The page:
Sunday, March 13, 2005

Confessions of a Chinese Canadian Foodie

Since I feel so close to all you Nancylanders out there, I think it's time to get something off my chest. I just realized that I've been regularly eating sweet and sour pork! With chicken chow mein, even! This confession is for all of you white guys (friends, as well as strangers) that I've made fun of in the past, when ordering or eating sweet and sour pork instead of ordering something more "authentic" at a Chinese restaurant. That's right. I've started a sweet and sour habit. And I'm not proud of it. There's this great old-time, hole-in-the-wall diner in New Westminster (634 Columbia St. a few blocks east of the Quay) called the Royal City Cafe that I go to regularly (one of the waitresses is always trying to anticipate what I'm going to order). They do all sorts of diner-type food reliably - burgers, fries, sandwiches, etc. and they also do Chinese food. It's tasty and consistant. They don't have a huge variety of Chinese dishes available, and so the sweet and sour pork as one of the lunch combo choices is ever so tempting. At least I haven't gone as far as ordering chicken balls, but then again, that may be just because it's not on their menu. I'm Chinese, I swear! Go ahead, someone shoot me if I start absent-mindedly pouring soy sauce all over my rice...

9 comments:

Anonymous said...

Ah, we all have our guilty pleasures - I suppose that you'd have to make up for it by hitting up some chicken legs at dim sum.

Dumpling_Girl said...

Thanks for your support! I do like those chicken feet (stripping the skin and cartilage off, joint, by joint, in my mouth, without thinking twice). But I think it was James Barber who once described foo yee (Chinese fermented tofu) as serious post-graduate level ethnic eating. I can't stand the stuff. Maybe they should have that one on Fear Factor...

SaabKen said...

The thousand year-old egg soaked in you-know-what would be well suited for Fear Factor ;-)

I have been known to stray into a Chinese all-u-can-eat or greasy spoon diner once in a blue moon and order stuff like spring rolls, S&S pork and anything that's fried then bathed in glowing sauces never made by Mother Nature. But I need plain rice to contrast all that goodness. Several (some now defunct) venerable purveyors of such indulgence include: Varsity Grill on W.10th, Ho Ho's in Chinatown, the Dragon's Inn chain and On Lok on E. Hastings just to name a few.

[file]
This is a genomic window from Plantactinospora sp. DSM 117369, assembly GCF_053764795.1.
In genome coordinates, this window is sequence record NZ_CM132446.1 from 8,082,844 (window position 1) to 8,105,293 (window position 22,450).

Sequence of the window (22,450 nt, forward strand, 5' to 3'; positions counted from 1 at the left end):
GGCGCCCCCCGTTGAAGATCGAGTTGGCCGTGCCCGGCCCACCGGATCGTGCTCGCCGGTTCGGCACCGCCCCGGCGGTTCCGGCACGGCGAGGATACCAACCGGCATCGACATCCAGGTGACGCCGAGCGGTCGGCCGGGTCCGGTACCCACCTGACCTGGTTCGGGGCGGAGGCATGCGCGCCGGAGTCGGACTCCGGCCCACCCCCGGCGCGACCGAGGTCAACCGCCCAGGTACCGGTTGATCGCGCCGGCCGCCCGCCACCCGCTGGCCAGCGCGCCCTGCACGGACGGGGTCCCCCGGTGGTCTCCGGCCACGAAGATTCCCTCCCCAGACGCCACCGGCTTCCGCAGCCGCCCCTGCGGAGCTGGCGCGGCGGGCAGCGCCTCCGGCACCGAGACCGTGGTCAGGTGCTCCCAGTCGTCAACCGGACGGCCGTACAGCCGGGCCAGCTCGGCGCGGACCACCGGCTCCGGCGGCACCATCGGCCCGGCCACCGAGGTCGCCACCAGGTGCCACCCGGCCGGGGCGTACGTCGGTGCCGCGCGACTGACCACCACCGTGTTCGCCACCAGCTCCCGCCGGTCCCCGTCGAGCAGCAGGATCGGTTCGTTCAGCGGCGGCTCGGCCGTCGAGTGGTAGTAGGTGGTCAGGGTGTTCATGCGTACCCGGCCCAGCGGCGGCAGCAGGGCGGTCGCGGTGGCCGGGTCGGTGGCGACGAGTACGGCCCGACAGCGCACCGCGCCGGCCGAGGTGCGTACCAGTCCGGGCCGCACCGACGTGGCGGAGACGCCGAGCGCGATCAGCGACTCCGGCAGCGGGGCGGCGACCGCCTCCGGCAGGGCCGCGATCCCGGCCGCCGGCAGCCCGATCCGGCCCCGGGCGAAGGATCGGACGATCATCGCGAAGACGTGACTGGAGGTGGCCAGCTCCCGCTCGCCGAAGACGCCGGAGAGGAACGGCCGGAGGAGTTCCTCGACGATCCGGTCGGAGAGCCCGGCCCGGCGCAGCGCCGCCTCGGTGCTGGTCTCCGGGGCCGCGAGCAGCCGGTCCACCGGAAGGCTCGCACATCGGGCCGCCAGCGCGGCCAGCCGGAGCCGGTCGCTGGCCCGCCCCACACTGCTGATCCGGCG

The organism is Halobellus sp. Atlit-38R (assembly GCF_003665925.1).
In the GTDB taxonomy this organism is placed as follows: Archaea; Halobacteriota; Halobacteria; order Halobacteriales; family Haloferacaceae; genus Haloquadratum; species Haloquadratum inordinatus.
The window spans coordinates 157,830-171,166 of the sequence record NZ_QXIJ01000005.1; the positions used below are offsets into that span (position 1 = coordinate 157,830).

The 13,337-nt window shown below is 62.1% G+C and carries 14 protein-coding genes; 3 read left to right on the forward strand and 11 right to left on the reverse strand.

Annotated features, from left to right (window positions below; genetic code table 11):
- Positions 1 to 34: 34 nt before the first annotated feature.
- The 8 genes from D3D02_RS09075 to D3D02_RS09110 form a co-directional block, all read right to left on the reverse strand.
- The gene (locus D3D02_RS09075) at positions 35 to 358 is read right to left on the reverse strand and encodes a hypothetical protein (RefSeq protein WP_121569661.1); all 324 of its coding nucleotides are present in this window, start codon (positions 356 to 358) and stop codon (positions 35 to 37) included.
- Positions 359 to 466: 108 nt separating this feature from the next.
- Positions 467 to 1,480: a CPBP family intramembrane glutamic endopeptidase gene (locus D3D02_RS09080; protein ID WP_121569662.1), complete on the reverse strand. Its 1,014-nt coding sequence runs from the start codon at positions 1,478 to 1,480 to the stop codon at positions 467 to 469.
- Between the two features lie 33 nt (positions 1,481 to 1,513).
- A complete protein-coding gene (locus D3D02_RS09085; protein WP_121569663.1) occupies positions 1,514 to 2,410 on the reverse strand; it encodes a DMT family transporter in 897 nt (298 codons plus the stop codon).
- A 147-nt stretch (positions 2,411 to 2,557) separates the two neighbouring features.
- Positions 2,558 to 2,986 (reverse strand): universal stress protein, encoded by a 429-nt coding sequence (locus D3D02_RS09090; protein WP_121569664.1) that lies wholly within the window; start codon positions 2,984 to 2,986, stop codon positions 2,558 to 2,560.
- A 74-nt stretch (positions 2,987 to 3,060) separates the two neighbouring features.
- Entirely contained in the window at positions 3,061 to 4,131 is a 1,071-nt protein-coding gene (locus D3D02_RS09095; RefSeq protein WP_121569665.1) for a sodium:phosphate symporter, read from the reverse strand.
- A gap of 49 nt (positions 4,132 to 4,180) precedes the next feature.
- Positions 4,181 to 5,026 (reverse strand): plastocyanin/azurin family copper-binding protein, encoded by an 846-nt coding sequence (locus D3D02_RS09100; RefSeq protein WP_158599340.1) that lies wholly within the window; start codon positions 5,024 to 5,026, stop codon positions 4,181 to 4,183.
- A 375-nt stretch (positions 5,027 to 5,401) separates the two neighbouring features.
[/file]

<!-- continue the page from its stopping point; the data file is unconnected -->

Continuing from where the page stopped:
Foo's Ho Ho on Pender is a good spot for traditional Chinese-Canadian fare.

Jeanette said...

I don't know... but I have some standard fare that I like resorting to when I don't feel quite so adventurous. Besides, I have this thing about pineapple. But I must admit, I don't understand the thing about spring rolls. And, chow mein is nice and simple too. I like fried rice... but I prefer white rice if I'm ordering other things to go with my meal. So far, I like my own style of fried rice best anyways. =)

Anyone go to the chinese-western style fare places... with set dinners - like Honolulu Cafe, Venus Cafe, etc?

SaabKen said...

Honolulu Cafe (Main St ?) is pretty good. Lots of standard Chinese fare and HK-style western food like spaghetti, macaroni etc often alongside steak and stuff ..... rather unorthodox but that's how they like it. Same goes for places like Cafe Gloucester on Cambie btwn 17th/18th, and iCafe on W.8th just west of Cambie. iCafe has cool decor.

Jeanette said...

There's a Honolulu Cafe in Richmond as well as the one on Main Street. There's also California Cafe, and... a place that used to be called Venus Cafe, but that has since been renamed. I think I've been trying to make it a point to order different things so I feel like I'm not quite so predictable.

HK style western food is so bizarre. And what is this borsch stuff that they are serving? I grew up in a russian community, so I know what real borsch is. So sad!

Dumpling_Girl said...

I think HK style western food just requires an adjustment of expectations. It's not so sad if you don't compare it to real borscht, and treat it as it's own category. That would be like comparing HK dishes that include macaroni with a nice dish of "real" pasta from an Italian restaurant. There's really no comparison. I was once with someone from Malaysia at a restaurant that had all sorts of choices of food (I think it's called the 99 in Richmond, it's next to a big Winners), and he ordered some soupy noodle dish with slices of SPAM in it. I never willingly eat the stuff, so I thought it was funny, but for him, it reminds him of home. That, I understand :) I think I might try Green Lettuce one day, which is what Chinese food is like in India. I think it would be really interesting and it would require a very conscious effort to smother my ideas of what Chinese should or should not be.

Anonymous said...

Been to Green Lettuce. It's basically Chinese food with extra spice, or curry sauce. My parents are Chinese and from India and I've got to say that the food isn't anything like that stuff from the restaurant. BUT it is different, and you should try it just to see - just don't go thinking that's what authentic Chinese-Indian food is like.

BTW love your blog Nancy!

Dumpling_Girl said...

Good to know. Thanks, Elaine for your comments (hee hee), and letting me know that the food isn't what Chinese people in India would cook. I should have said that it is the type of food (or so I've read) that some Chinese restaurants in India might serve (just like some Chinese restaurants here serve that Westernized Chinese food).